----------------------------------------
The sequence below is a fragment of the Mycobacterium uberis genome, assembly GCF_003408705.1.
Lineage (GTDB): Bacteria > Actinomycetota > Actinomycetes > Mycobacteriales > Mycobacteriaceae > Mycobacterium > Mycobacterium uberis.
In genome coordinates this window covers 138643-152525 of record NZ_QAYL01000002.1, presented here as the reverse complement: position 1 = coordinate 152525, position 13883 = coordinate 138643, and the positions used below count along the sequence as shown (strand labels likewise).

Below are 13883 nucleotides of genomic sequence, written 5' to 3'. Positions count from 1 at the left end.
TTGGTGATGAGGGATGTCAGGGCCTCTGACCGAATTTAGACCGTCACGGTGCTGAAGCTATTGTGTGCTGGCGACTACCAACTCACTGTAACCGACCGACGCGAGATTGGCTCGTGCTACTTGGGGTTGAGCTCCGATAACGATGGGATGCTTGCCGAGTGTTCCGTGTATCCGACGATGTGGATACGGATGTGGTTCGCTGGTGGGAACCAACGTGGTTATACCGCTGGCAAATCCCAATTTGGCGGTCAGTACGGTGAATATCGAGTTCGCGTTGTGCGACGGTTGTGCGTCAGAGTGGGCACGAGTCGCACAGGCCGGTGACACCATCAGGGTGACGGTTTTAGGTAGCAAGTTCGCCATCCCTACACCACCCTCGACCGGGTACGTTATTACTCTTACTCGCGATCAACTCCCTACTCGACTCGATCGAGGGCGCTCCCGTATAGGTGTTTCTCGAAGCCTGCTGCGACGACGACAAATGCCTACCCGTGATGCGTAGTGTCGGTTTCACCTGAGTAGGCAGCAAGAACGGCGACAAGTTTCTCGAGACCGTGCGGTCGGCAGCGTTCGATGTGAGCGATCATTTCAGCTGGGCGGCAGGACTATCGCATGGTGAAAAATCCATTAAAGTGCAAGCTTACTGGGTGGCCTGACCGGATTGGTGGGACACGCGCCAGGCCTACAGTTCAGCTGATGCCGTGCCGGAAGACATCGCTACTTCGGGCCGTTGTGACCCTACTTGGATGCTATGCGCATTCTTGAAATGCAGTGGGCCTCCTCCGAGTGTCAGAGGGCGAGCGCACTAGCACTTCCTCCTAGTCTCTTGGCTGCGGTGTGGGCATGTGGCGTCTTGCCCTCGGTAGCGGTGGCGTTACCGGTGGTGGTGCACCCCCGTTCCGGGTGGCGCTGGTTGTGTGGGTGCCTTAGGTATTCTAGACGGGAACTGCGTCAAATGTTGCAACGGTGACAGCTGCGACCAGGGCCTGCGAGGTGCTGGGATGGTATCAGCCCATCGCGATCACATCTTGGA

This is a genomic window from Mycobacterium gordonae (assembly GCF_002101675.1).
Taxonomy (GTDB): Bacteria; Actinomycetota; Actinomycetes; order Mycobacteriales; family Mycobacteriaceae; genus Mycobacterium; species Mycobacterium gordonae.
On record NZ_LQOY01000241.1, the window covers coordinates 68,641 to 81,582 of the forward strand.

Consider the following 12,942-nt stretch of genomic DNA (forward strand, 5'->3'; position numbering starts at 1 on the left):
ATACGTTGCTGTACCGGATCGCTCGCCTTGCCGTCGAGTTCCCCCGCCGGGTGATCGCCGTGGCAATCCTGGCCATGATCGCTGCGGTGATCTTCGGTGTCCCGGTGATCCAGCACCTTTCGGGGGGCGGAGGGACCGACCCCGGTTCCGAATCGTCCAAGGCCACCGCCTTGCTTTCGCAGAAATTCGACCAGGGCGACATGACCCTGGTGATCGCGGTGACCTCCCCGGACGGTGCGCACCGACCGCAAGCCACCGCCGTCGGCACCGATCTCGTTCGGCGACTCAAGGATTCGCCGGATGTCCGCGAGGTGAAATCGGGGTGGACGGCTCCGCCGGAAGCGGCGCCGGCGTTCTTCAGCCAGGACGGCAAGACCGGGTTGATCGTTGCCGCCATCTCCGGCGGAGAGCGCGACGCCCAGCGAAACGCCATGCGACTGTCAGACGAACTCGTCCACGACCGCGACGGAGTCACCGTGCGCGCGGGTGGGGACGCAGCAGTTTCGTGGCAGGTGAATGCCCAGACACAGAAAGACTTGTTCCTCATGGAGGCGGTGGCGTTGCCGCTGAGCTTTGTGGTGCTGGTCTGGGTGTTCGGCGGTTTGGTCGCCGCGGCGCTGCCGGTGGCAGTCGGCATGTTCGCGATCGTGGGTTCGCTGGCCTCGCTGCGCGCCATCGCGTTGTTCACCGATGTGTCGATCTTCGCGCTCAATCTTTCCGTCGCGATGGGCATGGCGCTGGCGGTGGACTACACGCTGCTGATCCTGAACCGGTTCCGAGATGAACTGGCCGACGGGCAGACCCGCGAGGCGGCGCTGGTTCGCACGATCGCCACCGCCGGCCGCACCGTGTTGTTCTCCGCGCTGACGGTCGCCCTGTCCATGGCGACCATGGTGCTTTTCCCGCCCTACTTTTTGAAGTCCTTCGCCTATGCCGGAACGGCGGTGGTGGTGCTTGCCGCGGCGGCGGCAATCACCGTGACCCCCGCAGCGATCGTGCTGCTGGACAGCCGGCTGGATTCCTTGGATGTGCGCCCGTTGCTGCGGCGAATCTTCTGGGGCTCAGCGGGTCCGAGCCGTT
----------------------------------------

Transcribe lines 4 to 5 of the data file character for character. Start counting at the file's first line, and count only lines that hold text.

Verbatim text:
Below are 13883 nucleotides of genomic sequence, written 5' to 3'. Positions count from 1 at the left end.
TTGGTGATGAGGGATGTCAGGGCCTCTGACCGAATTTAGACCGTCACGGTGCTGAAGCTATTGTGTGCTGGCGACTACCAACTCACTGTAACCGACCGACGCGAGATTGGCTCGTGCTACTTGGGGTTGAGCTCCGATAACGATGGGATGCTTGCCGAGTGTTCCGTGTATCCGACGATGTGGATACGGATGTGGTTCGCTGGTGGGAACCAACGTGGTTATACCGCTGGCAAATCCCAATTTGGCGGTCAGTACGGTGAATATCGAGTTCGCGTTGTGCGACGGTTGTGCGTCAGAGTGGGCACGAGTCGCACAGGCCGGTGACACCATCAGGGTGACGGTTTTAGGTAGCAAGTTCGCCATCCCTACACCACCCTCGACCGGGTACGTTATTACTCTTACTCGCGATCAACTCCCTACTCGACTCGATCGAGGGCGCTCCCGTATAGGTGTTTCTCGAAGCCTGCTGCGACGACGACAAATGCCTACCCGTGATGCGTAGTGTCGGTTTCACCTGAGTAGGCAGCAAGAACGGCGACAAGTTTCTCGAGACCGTGCGGTCGGCAGCGTTCGATGTGAGCGATCATTTCAGCTGGGCGGCAGGACTATCGCATGGTGAAAAATCCATTAAAGTGCAAGCTTACTGGGTGGCCTGACCGGATTGGTGGGACACGCGCCAGGCCTACAGTTCAGCTGATGCCGTGCCGGAAGACATCGCTACTTCGGGCCGTTGTGACCCTACTTGGATGCTATGCGCATTCTTGAAATGCAGTGGGCCTCCTCCGAGTGTCAGAGGGCGAGCGCACTAGCACTTCCTCCTAGTCTCTTGGCTGCGGTGTGGGCATGTGGCGTCTTGCCCTCGGTAGCGGTGGCGTTACCGGTGGTGGTGCACCCCCGTTCCGGGTGGCGCTGGTTGTGTGGGTGCCTTAGGTATTCTAGACGGGAACTGCGTCAAATGTTGCAACGGTGACAGCTGCGACCAGGGCCTGCGAGGTGCTGGGATGGTATCAGCCCATCGCGATCACATCTTGGA